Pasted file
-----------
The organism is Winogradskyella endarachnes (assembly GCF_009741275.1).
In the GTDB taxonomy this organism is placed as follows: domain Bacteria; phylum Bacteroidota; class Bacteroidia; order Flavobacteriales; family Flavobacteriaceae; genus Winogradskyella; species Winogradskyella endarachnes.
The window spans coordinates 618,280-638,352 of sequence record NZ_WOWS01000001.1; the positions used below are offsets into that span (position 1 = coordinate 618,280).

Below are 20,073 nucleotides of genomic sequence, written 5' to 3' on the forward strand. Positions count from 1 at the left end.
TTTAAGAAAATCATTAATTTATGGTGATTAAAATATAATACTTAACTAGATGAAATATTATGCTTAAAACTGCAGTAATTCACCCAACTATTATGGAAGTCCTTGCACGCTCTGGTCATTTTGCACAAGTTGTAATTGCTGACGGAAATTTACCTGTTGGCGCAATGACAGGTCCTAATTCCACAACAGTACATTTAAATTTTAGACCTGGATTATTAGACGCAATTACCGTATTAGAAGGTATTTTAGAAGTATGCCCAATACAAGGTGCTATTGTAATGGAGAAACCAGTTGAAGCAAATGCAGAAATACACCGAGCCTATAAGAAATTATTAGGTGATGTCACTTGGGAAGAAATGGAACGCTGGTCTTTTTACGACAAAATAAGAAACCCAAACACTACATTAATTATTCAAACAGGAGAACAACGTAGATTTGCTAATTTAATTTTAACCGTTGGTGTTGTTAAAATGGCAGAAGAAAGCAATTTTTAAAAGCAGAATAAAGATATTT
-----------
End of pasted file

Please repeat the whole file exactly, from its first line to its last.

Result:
The organism is Winogradskyella endarachnes (assembly GCF_009741275.1).
In the GTDB taxonomy this organism is placed as follows: domain Bacteria; phylum Bacteroidota; class Bacteroidia; order Flavobacteriales; family Flavobacteriaceae; genus Winogradskyella; species Winogradskyella endarachnes.
The window spans coordinates 618,280-638,352 of sequence record NZ_WOWS01000001.1; the positions used below are offsets into that span (position 1 = coordinate 618,280).

Below are 20,073 nucleotides of genomic sequence, written 5' to 3' on the forward strand. Positions count from 1 at the left end.
TTTAAGAAAATCATTAATTTATGGTGATTAAAATATAATACTTAACTAGATGAAATATTATGCTTAAAACTGCAGTAATTCACCCAACTATTATGGAAGTCCTTGCACGCTCTGGTCATTTTGCACAAGTTGTAATTGCTGACGGAAATTTACCTGTTGGCGCAATGACAGGTCCTAATTCCACAACAGTACATTTAAATTTTAGACCTGGATTATTAGACGCAATTACCGTATTAGAAGGTATTTTAGAAGTATGCCCAATACAAGGTGCTATTGTAATGGAGAAACCAGTTGAAGCAAATGCAGAAATACACCGAGCCTATAAGAAATTATTAGGTGATGTCACTTGGGAAGAAATGGAACGCTGGTCTTTTTACGACAAAATAAGAAACCCAAACACTACATTAATTATTCAAACAGGAGAACAACGTAGATTTGCTAATTTAATTTTAACCGTTGGTGTTGTTAAAATGGCAGAAGAAAGCAATTTTTAAAAGCAGAATAAAGATATTT